Lampard deal 'good business'

Football finance expert has described Manchester City’s decision to sign Frank Lampard from their own MLS franchise in New York as ‘a shrewd piece of business’.

Last Updated: 05/08/14 at 13:14 Post Comment

David Bick: Financial expert believes City have carried out a shrewd piece of bu

David Bick: Financial expert believes City have carried out a shrewd piece of bu

The Premier League champions, who purchased the rights to the New York City franchise in May of last year, have captured the midfielder on loan less than two weeks after the former Chelsea player had signed a two-year deal with the American team.

But the news has annoyed Arsene Wenger, who claims the route taken by City to secure Lampard’s signature is simply a way of bypassing football’s Financial Fair Play rules, which the Etihad club fell foul of last season.

And David Bick says the Arsenal manager is in no position to complain.

Bick told Sky Sports News: “I don’t think Arsene Wenger can have his cake and eat it.

“I admire the man for being prudent but he’s basically criticising Manchester City for doing prudent business based on a loan and whatever the wage they are going to pay him.

“You can’t lambast them for overspending and then lambast them again for not spending too much.

“The reality is all of the sides are working hard to get inside of the rules. Wenger has been a big complainer about overspending in the past.

“He’s now being forced to spend money to compete with the others, so my view is it’s a good bit of business by Manchester City.”

Bick also feels that the transfer of Ross McCormack from Leeds to Fulham which, at £11m is a Football League record, will be a one-off between Championship clubs this summer.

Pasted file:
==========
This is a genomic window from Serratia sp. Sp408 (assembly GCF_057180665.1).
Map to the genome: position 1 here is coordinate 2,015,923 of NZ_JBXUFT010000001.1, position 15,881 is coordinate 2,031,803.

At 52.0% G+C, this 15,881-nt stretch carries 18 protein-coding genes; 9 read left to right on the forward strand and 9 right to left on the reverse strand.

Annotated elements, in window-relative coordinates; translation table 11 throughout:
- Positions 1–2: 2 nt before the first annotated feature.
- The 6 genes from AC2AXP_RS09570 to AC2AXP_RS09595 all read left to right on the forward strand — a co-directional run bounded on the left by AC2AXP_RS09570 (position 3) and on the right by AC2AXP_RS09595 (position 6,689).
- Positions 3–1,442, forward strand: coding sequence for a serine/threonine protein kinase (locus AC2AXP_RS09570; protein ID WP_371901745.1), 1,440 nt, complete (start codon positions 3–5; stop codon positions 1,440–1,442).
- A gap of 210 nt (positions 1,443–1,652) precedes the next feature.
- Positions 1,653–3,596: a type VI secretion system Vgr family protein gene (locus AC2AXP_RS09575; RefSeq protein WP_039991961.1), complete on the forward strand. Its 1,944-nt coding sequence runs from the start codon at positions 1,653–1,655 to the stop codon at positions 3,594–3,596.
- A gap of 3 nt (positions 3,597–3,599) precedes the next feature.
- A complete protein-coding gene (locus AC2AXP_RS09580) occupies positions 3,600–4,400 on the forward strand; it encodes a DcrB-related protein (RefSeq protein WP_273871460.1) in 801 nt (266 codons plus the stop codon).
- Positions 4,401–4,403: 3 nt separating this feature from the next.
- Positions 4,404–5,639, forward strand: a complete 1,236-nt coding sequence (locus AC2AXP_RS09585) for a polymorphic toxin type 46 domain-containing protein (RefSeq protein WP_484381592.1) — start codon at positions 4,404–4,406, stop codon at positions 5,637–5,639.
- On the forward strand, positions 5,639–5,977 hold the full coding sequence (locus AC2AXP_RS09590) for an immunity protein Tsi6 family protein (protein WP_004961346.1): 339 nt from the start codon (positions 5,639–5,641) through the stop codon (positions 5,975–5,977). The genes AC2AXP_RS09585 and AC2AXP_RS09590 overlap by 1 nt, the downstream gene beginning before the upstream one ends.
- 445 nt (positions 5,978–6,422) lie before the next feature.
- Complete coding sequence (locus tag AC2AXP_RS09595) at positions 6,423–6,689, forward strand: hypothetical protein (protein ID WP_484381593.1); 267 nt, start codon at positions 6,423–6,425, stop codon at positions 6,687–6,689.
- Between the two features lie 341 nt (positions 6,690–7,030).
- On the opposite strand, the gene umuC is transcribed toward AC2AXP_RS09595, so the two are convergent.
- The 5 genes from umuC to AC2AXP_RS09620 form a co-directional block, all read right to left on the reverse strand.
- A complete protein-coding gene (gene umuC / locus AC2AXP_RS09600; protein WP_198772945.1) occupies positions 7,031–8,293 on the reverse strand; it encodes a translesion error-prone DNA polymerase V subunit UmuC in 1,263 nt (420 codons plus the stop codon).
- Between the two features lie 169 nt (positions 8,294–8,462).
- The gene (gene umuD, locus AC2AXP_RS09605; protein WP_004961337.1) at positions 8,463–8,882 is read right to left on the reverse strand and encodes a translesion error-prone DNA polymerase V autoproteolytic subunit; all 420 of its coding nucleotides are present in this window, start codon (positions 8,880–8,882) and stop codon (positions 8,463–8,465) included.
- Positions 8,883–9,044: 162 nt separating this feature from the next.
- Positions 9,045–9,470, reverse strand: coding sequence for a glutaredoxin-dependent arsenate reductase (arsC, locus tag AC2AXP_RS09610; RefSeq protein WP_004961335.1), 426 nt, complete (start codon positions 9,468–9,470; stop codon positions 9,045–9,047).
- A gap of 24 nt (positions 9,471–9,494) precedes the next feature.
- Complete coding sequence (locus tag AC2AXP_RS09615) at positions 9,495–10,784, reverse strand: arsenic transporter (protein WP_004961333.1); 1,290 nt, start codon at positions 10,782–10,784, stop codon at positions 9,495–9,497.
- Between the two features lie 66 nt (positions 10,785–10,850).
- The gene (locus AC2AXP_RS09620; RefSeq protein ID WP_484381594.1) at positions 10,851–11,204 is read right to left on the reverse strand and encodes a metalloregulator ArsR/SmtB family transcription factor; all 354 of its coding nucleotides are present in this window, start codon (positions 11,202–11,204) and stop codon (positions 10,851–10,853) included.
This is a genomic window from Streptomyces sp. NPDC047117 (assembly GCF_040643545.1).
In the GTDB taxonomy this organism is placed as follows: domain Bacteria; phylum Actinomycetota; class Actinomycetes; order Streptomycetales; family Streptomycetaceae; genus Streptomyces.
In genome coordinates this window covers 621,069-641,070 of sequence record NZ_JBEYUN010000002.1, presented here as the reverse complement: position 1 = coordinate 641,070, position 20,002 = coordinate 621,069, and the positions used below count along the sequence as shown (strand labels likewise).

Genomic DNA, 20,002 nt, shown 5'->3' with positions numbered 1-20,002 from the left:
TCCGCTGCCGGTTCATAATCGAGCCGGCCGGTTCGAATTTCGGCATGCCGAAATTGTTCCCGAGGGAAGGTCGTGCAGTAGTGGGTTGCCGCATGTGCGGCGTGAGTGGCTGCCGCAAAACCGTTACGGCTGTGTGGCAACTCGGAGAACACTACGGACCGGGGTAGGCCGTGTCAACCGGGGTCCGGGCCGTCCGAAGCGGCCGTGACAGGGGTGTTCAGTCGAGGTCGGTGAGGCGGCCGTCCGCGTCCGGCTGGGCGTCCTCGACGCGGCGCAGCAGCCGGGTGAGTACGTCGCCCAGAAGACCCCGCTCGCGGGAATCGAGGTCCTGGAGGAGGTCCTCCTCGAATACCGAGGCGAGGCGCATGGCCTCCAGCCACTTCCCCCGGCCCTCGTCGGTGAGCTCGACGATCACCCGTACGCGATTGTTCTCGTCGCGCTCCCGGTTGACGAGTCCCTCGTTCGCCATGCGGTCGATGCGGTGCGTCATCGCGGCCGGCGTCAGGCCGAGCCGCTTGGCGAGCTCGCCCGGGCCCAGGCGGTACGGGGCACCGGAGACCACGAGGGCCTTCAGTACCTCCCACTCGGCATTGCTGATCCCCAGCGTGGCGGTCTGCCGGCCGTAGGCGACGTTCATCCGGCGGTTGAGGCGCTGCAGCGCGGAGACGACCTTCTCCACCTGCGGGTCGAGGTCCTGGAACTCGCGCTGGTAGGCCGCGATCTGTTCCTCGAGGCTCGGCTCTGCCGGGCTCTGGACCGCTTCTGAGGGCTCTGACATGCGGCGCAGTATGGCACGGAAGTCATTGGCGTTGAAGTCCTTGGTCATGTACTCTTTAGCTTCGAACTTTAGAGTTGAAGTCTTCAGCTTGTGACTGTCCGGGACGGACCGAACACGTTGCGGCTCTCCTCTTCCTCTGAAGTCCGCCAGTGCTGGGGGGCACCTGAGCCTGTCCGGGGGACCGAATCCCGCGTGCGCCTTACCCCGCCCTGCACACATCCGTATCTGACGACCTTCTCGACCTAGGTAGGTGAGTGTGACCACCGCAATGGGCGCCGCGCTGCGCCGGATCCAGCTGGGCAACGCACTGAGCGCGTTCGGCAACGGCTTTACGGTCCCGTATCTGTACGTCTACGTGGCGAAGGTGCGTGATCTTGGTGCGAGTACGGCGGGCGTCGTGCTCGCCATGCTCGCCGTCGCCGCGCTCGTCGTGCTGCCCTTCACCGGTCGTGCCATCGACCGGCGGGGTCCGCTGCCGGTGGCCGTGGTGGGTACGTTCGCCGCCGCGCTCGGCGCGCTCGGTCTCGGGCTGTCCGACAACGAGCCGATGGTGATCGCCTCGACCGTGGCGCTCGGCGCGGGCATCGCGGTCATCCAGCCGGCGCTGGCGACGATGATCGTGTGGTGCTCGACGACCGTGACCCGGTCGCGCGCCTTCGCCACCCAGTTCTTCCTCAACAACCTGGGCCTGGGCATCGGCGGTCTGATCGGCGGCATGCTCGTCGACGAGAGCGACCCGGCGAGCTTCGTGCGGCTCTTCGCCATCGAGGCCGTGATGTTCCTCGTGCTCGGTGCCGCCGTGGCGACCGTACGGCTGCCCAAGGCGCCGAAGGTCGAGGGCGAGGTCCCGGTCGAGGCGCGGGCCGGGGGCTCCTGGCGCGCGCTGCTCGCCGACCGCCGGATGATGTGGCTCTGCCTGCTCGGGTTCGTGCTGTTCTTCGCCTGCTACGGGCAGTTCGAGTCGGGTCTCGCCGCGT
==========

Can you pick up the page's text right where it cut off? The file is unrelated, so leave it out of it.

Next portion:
“That single transfer is not typical of what’s going on," he said. "If you look at most of the business that’s been done in the Championship so far this window, the overwhelming majority of transfer activity have been on a free transfer or on loan.

“Very little business appears to have been done, other than moving somebody’s wage from one club to another. Very thin business so far, regarding actual value.”

Asked about the financial gap between the Championship and the rest of the Football League, Bick said: “That has always been wide. League One and League Two clubs get a few hundred thousand pounds each in distribution.

“Most Championship clubs, the ones that don’t get parachute payments, get around £4m solidarity payments from the Premier League.

“There’s a big gap between the Premier League and Championship and, in turn, between Leagues One and Two.

“And there’s certainly a big subsidy for clubs going down from the Premier League. The first year the parachute payment is £23m, compare that to most of the Championship clubs which get £4m.”

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